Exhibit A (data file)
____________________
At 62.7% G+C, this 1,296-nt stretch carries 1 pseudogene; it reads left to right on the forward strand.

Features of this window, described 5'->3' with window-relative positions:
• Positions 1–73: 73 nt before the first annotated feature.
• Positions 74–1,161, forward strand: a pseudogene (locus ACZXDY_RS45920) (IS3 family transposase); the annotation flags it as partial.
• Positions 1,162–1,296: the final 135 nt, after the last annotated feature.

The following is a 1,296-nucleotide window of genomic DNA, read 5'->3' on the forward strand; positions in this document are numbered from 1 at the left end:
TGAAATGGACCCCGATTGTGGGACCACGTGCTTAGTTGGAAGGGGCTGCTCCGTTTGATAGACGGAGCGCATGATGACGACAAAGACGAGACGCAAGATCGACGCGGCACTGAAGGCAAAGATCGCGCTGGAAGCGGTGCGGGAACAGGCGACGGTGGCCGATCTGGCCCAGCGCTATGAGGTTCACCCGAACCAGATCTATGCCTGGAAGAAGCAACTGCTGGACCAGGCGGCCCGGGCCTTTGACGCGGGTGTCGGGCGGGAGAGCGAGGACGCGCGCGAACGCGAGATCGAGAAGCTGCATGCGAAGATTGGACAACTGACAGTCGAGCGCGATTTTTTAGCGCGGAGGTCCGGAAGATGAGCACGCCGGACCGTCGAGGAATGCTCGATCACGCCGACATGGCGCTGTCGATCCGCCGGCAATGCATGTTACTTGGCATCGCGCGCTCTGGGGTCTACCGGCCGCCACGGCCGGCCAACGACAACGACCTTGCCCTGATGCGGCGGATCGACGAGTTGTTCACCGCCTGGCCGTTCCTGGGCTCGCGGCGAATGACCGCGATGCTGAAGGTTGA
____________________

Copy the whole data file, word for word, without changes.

At 62.7% G+C, this 1,296-nt stretch carries 1 pseudogene; it reads left to right on the forward strand.

Features of this window, described 5'->3' with window-relative positions:
• Positions 1–73: 73 nt before the first annotated feature.
• Positions 74–1,161, forward strand: a pseudogene (locus ACZXDY_RS45920) (IS3 family transposase); the annotation flags it as partial.
• Positions 1,162–1,296: the final 135 nt, after the last annotated feature.

The following is a 1,296-nucleotide window of genomic DNA, read 5'->3' on the forward strand; positions in this document are numbered from 1 at the left end:
TGAAATGGACCCCGATTGTGGGACCACGTGCTTAGTTGGAAGGGGCTGCTCCGTTTGATAGACGGAGCGCATGATGACGACAAAGACGAGACGCAAGATCGACGCGGCACTGAAGGCAAAGATCGCGCTGGAAGCGGTGCGGGAACAGGCGACGGTGGCCGATCTGGCCCAGCGCTATGAGGTTCACCCGAACCAGATCTATGCCTGGAAGAAGCAACTGCTGGACCAGGCGGCCCGGGCCTTTGACGCGGGTGTCGGGCGGGAGAGCGAGGACGCGCGCGAACGCGAGATCGAGAAGCTGCATGCGAAGATTGGACAACTGACAGTCGAGCGCGATTTTTTAGCGCGGAGGTCCGGAAGATGAGCACGCCGGACCGTCGAGGAATGCTCGATCACGCCGACATGGCGCTGTCGATCCGCCGGCAATGCATGTTACTTGGCATCGCGCGCTCTGGGGTCTACCGGCCGCCACGGCCGGCCAACGACAACGACCTTGCCCTGATGCGGCGGATCGACGAGTTGTTCACCGCCTGGCCGTTCCTGGGCTCGCGGCGAATGACCGCGATGCTGAAGGTTGA